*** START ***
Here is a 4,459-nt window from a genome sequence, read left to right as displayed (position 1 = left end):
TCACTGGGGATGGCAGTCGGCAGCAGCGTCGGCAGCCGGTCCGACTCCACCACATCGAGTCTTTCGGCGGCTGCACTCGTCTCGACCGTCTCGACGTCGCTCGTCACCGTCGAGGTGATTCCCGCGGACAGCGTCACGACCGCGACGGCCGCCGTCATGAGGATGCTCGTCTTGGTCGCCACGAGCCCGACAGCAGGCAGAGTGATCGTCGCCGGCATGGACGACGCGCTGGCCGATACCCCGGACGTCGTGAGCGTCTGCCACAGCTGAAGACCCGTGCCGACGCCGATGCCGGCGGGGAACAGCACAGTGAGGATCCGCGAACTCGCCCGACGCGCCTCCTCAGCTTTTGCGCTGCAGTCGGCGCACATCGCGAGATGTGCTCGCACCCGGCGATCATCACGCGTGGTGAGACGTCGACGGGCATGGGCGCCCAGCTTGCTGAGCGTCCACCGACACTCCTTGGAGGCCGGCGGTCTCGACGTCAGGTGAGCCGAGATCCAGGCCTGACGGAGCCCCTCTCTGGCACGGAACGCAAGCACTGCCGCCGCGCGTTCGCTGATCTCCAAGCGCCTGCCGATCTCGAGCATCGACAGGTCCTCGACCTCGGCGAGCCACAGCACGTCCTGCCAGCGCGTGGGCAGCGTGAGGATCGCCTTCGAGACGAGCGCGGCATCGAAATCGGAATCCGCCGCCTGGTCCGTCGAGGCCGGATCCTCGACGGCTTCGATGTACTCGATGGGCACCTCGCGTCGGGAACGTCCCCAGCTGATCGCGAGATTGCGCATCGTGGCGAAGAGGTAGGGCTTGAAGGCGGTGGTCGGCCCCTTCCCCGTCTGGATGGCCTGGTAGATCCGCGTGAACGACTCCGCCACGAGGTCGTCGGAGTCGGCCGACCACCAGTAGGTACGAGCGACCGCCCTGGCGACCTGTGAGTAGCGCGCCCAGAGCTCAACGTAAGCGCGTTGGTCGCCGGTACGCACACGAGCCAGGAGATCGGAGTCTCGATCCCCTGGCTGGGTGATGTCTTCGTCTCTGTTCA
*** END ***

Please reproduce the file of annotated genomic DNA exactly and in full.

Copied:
Here is a 4,459-nt window from a genome sequence, read left to right as displayed (position 1 = left end):
TCACTGGGGATGGCAGTCGGCAGCAGCGTCGGCAGCCGGTCCGACTCCACCACATCGAGTCTTTCGGCGGCTGCACTCGTCTCGACCGTCTCGACGTCGCTCGTCACCGTCGAGGTGATTCCCGCGGACAGCGTCACGACCGCGACGGCCGCCGTCATGAGGATGCTCGTCTTGGTCGCCACGAGCCCGACAGCAGGCAGAGTGATCGTCGCCGGCATGGACGACGCGCTGGCCGATACCCCGGACGTCGTGAGCGTCTGCCACAGCTGAAGACCCGTGCCGACGCCGATGCCGGCGGGGAACAGCACAGTGAGGATCCGCGAACTCGCCCGACGCGCCTCCTCAGCTTTTGCGCTGCAGTCGGCGCACATCGCGAGATGTGCTCGCACCCGGCGATCATCACGCGTGGTGAGACGTCGACGGGCATGGGCGCCCAGCTTGCTGAGCGTCCACCGACACTCCTTGGAGGCCGGCGGTCTCGACGTCAGGTGAGCCGAGATCCAGGCCTGACGGAGCCCCTCTCTGGCACGGAACGCAAGCACTGCCGCCGCGCGTTCGCTGATCTCCAAGCGCCTGCCGATCTCGAGCATCGACAGGTCCTCGACCTCGGCGAGCCACAGCACGTCCTGCCAGCGCGTGGGCAGCGTGAGGATCGCCTTCGAGACGAGCGCGGCATCGAAATCGGAATCCGCCGCCTGGTCCGTCGAGGCCGGATCCTCGACGGCTTCGATGTACTCGATGGGCACCTCGCGTCGGGAACGTCCCCAGCTGATCGCGAGATTGCGCATCGTGGCGAAGAGGTAGGGCTTGAAGGCGGTGGTCGGCCCCTTCCCCGTCTGGATGGCCTGGTAGATCCGCGTGAACGACTCCGCCACGAGGTCGTCGGAGTCGGCCGACCACCAGTAGGTACGAGCGACCGCCCTGGCGACCTGTGAGTAGCGCGCCCAGAGCTCAACGTAAGCGCGTTGGTCGCCGGTACGCACACGAGCCAGGAGATCGGAGTCTCGATCCCCTGGCTGGGTGATGTCTTCGTCTCTGTTCA